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May 11, 2012

Clark County Commissioners OK tax increases

Hikes for two funds unanimously approved

JEFFERSONVILLE — Tax rates for two of Clark County’s funds will be increasing if they are accepted by the Department of Local Government Finance.

The Clark County Commissioners unanimously approved increases to both the county’s Cumulative Capital Fund and Cumulative Bridge fund Thursday night.

An increase in the rate to the county’s cumulative bridge fund, which was re-established in 2010, was unanimously approved.

“Because of budgetary constraints you reduced the bridge fund, in order to maximize the general fund,” said Clark County Commissioners Attorney Greg Fifer. “Two years ago, when it was reinstituted that bridge fund raises about $320,000 a year, and I think it was known that wouldn’t be self-sustaining for a long period of time.”

When the commissioners reinstituted the cumulative bridge fund in 2010, it was at a rate of 3 cents per $100 of assessed valuation. Thursday the commissioners approved a proposal — ordinance 20-2012 — that would increase the bridge fund rate to 5 cents per $100 of assessed valuation.

Commissioner John Perkins said Clark County is responsible for the maintenance of 133 bridges throughout the county.

Fifer said the maximum the cumulative bridge rate can be is 10 cents per $100 of assessed value.

For a $100,000 home the total a taxpayer would pay for the cumulative bridge fund annually is $50.

The commissioners also approved raising the rate of their cumulative capital fund.

The current rate to county taxpayers for the fund is .018 cents per $100 of assessed value and if the increase is approved, the rate will nearly double. Ordinance 21-2012 would raise the cumulative capital rate to .0333 cents per $100 of assessed value.

For a $100,000 home the rate will cost a county taxpayer a total of about $33 per year.

Last year, the commissioners attempted to increase the rate of their cumulative capital fund by the same increase, but it was not approved by the DLGF.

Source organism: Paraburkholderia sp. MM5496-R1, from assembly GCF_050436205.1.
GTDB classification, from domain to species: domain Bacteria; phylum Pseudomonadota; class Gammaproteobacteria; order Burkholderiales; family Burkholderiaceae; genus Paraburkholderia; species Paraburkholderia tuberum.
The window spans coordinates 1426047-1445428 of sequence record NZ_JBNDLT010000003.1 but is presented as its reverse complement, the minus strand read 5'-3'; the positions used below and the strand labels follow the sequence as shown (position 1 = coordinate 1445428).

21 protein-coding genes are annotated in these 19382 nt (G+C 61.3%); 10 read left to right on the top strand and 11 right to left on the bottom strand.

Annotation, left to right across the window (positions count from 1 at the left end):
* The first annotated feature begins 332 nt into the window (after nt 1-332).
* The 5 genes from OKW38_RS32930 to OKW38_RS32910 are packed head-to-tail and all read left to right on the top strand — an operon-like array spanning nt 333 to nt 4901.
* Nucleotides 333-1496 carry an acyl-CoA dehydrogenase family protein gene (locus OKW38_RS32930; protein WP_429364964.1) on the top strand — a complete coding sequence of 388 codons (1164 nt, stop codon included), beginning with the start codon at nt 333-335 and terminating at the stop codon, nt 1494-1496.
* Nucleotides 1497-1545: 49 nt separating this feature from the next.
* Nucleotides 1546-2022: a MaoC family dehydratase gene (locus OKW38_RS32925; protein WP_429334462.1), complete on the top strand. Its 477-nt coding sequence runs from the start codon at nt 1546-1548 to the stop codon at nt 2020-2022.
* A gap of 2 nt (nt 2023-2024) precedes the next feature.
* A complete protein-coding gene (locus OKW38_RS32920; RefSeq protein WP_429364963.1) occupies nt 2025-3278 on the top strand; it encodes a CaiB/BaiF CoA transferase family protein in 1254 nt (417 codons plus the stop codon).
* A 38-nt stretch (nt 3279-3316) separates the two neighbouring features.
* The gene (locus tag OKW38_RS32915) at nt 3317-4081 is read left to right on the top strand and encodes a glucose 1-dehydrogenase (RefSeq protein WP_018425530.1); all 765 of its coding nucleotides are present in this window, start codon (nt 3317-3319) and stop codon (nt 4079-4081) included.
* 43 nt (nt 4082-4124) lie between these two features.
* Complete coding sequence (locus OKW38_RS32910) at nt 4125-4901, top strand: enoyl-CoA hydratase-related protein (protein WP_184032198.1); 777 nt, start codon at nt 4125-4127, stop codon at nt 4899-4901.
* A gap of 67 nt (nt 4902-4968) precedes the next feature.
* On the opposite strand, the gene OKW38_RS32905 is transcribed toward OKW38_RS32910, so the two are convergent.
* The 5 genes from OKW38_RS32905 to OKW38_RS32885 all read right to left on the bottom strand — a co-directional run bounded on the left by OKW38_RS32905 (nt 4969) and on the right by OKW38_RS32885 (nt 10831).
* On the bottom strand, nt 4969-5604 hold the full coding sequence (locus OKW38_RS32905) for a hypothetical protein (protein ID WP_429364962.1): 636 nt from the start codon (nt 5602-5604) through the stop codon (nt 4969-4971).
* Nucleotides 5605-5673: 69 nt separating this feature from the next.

Clark County Commissioner Ed Meyer said the reason the increase in the rate was rejected was because there was a stated purpose for the additional funding.

“We were saying we were going to use it for insurance,” he said.

He added that the increase is needed to the cumulative capital fund now because the county’s reserve fund is down to about $6,000 to $7,000.

The commissioners, during the meeting, reiterated that increasing the cumulative capital fund rate to add to the county’s reserves was among several recommendations made by Indianapolis-based Umbaugh and Associates to improve the county’s financial standing.

Fifer, at last year’s July meeting, said the increase in the cumulative capital fund would allow the commissioners to collect more than $600,000 in additional taxes, totaling about $1.4 million a year.

When the commissioners approved the increase in 2011, a host of local residents were in attendance to speak out against the increase.

There were no speakers in attendance who opposed either one of the rate increases Thursday.

The funding from the rate increase will not be realized until next year and both ordinances are still subject to approval by the Department of Local Government Finance before they are enacted.

Look for more information from Thursday’s commissioners meeting in an upcoming edition of the News and Tribune.

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